Carolina Journal News Reports
RALEIGH — The question about how much campaigning local courthouse employees should be doing for their boss’ election has arisen in Harnett County as Democrat Register of Deeds Kimberly Hargrove battles to keep her job against Republican challenger Darryl Black.
“They’ve worked the polls,” Black said, referring to early voting sites. “From what I understand, it was widespread throughout the office.”
Indeed, a letter of support for Hargrove was sent to the Dunn Daily Record signed by Matthew Willis, Hargrove’s senior assistant, and the eight other members of her staff. A similar letter was sent to the paper by the clerk of court’s staff supporting incumbent Democratic clerk Marsha Johnson.
Willis said that the letter of support for Hargrove was typed after hours and on his own computer at home. The staff signed the letter after hours and outside the office, in the parking lot, Willis said.
“Nothing [political] is done between 8 and 5 o’clock in this office,” Willis said of the campaign efforts. “No one’s pressuring anyone to do anything.”
Black called the relationship between the office staff and campaign “very incestuous.”
Gary Bartlett, executive director of the State Board of Elections, said that there is a law governing campaigning by state employees, but not on the county level.
“On the state level, employees cannot electioneer a campaign on state time,” Bartlett said. “A state employee cannot be coerced into giving contributions.” However, state employees can work in campaigns on their own time, he said.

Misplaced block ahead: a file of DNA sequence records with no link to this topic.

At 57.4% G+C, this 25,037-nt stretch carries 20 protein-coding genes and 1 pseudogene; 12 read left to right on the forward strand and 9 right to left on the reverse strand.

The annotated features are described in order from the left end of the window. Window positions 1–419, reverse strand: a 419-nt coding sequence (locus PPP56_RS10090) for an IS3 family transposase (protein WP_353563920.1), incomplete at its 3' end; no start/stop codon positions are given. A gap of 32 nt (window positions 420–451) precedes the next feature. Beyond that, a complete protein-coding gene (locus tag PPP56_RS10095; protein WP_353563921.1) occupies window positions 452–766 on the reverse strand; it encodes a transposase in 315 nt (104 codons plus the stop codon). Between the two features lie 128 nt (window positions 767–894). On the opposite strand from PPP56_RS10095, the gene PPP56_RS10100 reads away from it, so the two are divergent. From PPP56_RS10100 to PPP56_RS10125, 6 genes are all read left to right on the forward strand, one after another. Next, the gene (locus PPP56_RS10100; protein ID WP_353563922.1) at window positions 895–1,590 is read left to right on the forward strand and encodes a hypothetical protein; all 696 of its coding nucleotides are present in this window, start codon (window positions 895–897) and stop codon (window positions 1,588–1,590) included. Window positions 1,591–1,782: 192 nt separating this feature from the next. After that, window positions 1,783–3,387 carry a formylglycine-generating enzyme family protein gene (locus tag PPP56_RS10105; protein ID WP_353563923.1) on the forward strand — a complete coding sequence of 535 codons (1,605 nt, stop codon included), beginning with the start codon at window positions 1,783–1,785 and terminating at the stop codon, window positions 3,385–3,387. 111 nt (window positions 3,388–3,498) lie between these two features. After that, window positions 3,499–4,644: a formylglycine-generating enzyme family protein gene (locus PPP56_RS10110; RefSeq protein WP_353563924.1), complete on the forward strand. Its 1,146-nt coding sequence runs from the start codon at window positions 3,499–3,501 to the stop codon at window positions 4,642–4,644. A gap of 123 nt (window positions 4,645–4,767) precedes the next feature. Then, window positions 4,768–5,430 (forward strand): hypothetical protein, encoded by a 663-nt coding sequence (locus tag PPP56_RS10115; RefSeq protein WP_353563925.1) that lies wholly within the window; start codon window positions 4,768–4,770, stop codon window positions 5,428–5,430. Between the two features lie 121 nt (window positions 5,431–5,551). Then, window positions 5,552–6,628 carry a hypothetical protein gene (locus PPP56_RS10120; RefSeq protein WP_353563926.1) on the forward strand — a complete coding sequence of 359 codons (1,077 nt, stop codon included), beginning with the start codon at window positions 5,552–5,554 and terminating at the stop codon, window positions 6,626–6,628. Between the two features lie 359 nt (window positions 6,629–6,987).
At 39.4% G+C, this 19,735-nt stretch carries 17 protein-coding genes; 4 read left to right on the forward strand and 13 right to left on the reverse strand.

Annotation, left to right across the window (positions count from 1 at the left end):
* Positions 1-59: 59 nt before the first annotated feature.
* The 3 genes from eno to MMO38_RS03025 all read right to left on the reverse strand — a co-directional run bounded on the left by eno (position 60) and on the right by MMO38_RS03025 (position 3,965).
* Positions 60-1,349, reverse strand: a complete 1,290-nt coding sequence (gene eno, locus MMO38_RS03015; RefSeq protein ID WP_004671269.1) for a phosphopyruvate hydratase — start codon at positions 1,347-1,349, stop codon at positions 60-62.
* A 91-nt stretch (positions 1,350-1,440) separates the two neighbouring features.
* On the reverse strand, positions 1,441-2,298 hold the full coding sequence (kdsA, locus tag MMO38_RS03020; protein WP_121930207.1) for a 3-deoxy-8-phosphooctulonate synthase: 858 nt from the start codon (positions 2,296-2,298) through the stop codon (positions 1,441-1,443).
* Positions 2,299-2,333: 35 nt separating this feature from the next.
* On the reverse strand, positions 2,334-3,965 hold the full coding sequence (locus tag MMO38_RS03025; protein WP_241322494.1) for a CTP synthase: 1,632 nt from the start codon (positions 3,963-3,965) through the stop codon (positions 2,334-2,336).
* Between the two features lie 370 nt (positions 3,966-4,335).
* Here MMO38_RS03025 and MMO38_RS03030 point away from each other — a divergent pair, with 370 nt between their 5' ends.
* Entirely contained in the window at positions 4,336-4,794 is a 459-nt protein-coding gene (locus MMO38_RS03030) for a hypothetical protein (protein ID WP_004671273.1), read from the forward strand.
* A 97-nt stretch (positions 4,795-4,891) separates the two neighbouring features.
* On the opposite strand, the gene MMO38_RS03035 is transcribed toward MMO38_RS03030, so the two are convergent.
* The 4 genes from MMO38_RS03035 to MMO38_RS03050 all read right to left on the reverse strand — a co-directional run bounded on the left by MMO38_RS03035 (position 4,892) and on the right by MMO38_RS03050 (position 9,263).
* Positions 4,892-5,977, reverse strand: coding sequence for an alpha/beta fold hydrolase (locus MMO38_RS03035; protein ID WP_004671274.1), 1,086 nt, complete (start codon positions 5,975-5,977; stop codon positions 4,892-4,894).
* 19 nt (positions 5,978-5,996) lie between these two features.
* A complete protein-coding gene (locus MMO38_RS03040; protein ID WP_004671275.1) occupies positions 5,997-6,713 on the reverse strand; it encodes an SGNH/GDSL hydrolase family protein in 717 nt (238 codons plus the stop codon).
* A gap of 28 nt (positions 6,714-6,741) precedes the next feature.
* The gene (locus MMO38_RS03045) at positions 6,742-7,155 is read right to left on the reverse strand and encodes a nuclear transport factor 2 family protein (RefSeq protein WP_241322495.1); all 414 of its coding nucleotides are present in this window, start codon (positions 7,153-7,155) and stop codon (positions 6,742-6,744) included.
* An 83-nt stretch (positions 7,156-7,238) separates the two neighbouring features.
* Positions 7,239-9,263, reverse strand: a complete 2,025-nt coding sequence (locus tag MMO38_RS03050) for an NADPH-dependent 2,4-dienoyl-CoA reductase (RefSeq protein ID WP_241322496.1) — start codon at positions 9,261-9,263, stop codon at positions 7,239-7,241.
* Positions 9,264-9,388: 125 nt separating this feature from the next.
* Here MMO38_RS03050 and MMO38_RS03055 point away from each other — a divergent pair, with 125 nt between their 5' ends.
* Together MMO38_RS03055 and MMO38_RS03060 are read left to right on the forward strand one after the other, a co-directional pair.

A former employee of the Harnett County Register of Deeds office said that in a previous election, Hargrove had encouraged her staff to work in her campaign.
“She pretty much wanted us to help out as much as we could,” said Sharon Laplante, who said she worked in the register of deed’s office from 1996 to 2009. She said that there were sign-up sheets requesting members of the office staff to go to parades, work at booths during events, and go door-to-door campaigning.
“The sign-up sheet came during hours, but all of the campaigning was after hours,” Laplante said.
Laplante said that no one demanded that she work as a condition of continued employment in Hargrove’s office.
“You were told that you need to do this because if the other candidate wins, we’d all lose our jobs,” Laplante said.
Bartlett said he hears reports similar to that a lot, particularly in local courthouse races. “I hear that among sheriffs all the time,” Bartlett said.
Bartlett questioned the ethics of such statements.
“I think that’s a back way of trying to make them toe the line, in other words support them,” Bartlett said. “I do not think that that is ethical.”
Bartlett recommended that elected officials steer clear of recruiting their employees for campaigning purposes unless the employee initiates the effort and volunteers to campaign for them.
Willis said that Hargrove isn’t making such a claim.
“I think everyone here does understand that it is a political office, much like the sheriff’s department,” Willis said.
Willis added that employees are aware of Black’s statements regarding the size of the staff in the Harnett County register of deed’s office, and wonder if some positions might be eliminated if Black gets elected.
Black, earlier in October, issued a press release which said that the office staff per capita was 75 percent higher in Harnett County than staffing letters in nearby counties. He suggested that the office was not operating as efficiently as it could be.
Barry Smith is an associate editor of Carolina Journal.